Silkwood received a positive critical response. Vincent Canby of The New York Times called the film "a precisely visualized, highly emotional melodrama that's going to raise a lot of hackles" and "a very moving work." He added, "There are, however, problems, not unlike those faced by Costa-Gavras in his State of Siege and Missing, and they are major. Mr. Nichols and his writers ... have attempted to impose a shape on a real-life story that, even as they present it, has no easily verifiable shape. We are drawn into the story of Karen Silkwood by the absolute accuracy and unexpected sweetness of its Middle American details and then, near the end, abandoned by a film whose images say one thing and whose final credit card another. The muddle of fact, fiction and speculation almost, though not quite, denies the artistry of all that's gone before." He concluded, "I realize that films shouldn't be judged in bits and pieces, but it's difficult not to see Silkwood in that way. For most of its running time it is so convincing—and so sure of itself—that it seems a particular waste when it goes dangerously wrong. It's like watching a skydiver execute all sorts of graceful, breathtaking turns, as he appears to ignore gravity and fly on his own, only to have him smash to earth when the chute doesn't open."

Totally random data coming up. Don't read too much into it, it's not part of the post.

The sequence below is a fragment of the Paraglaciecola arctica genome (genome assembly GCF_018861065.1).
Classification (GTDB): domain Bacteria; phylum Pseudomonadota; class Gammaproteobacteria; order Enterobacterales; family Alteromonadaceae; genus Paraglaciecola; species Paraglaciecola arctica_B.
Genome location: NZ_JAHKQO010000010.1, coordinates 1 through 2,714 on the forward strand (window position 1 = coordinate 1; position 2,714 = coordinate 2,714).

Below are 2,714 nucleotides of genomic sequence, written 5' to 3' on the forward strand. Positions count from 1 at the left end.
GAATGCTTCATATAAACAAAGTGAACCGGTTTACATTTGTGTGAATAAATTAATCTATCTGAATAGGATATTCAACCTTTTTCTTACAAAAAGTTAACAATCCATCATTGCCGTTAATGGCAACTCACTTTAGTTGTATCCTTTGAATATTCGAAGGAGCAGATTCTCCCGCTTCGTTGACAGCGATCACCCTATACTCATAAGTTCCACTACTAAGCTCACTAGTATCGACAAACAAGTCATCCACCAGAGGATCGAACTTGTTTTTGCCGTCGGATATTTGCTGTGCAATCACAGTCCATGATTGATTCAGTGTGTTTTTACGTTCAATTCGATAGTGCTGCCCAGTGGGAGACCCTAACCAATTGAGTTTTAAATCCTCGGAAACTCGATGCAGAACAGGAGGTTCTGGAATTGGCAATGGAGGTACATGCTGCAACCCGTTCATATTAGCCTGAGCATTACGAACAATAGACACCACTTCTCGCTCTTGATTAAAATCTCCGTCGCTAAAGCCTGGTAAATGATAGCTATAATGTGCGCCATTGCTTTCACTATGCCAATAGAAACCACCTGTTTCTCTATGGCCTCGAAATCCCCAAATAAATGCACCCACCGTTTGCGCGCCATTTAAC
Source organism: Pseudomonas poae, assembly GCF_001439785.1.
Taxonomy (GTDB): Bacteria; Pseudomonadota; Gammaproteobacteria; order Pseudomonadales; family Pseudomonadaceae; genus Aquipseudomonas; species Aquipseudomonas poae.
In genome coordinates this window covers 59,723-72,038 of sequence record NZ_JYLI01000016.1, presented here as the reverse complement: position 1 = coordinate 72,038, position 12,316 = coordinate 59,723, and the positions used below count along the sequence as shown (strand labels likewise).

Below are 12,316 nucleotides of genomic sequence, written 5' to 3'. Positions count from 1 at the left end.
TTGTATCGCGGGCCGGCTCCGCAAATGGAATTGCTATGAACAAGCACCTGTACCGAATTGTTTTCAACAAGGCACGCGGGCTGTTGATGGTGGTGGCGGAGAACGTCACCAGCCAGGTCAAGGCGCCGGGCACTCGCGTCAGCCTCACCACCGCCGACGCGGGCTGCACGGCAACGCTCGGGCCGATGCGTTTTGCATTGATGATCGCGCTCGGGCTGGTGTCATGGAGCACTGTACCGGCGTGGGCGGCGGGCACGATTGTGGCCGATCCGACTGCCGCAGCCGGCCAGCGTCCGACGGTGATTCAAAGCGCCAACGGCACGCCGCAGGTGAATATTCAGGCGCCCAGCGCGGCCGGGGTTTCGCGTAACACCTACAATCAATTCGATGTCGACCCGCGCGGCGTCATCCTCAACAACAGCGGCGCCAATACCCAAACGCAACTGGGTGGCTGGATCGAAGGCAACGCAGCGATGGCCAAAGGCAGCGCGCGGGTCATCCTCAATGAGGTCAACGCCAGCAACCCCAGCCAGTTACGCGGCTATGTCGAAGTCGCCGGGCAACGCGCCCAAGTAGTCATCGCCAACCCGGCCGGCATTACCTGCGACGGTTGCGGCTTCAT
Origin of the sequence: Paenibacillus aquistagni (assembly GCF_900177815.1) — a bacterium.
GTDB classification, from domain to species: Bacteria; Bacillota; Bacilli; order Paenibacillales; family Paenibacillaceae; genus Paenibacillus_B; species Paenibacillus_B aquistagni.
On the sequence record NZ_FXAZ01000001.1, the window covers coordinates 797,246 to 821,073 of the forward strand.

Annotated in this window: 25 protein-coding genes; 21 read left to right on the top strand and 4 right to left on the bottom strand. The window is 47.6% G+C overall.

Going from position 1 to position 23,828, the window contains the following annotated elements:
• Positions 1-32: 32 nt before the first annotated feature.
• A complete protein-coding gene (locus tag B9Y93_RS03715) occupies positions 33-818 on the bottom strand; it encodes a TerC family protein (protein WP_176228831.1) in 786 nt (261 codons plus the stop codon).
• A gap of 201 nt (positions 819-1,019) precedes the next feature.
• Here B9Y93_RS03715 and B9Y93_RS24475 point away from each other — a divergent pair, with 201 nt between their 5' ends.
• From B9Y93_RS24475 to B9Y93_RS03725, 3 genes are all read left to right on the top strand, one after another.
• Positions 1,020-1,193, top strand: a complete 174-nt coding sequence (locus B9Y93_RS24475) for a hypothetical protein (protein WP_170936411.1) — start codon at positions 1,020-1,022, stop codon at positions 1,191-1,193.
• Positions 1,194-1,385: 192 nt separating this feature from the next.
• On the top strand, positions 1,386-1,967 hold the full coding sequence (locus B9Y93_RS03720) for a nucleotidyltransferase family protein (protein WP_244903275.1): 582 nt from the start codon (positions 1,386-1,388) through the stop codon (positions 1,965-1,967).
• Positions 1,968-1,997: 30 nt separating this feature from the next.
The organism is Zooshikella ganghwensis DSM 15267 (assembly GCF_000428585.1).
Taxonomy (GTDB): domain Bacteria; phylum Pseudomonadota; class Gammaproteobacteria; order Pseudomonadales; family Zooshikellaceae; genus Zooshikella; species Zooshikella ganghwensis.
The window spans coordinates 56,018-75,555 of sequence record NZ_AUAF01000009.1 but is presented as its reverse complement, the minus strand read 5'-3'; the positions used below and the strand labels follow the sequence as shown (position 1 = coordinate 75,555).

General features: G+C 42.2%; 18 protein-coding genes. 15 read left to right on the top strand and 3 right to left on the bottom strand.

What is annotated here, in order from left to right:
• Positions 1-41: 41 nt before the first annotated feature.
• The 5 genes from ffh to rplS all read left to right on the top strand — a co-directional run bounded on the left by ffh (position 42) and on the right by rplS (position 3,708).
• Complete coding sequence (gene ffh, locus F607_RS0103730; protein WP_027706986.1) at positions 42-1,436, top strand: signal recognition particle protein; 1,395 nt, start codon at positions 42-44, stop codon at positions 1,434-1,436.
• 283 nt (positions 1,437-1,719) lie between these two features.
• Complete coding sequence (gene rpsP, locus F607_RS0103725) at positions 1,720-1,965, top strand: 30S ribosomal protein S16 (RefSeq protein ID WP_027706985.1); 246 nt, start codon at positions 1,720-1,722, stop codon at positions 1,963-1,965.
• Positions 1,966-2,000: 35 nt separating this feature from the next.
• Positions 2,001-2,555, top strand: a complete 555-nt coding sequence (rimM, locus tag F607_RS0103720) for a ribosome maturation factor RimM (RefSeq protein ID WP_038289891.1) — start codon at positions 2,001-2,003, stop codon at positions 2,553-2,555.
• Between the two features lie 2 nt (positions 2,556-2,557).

Roger Ebert of the Chicago Sun-Times rated the film four stars and commented, "It's a little amazing that established movie stars like Streep, Russell and Cher could disappear so completely into the everyday lives of these characters."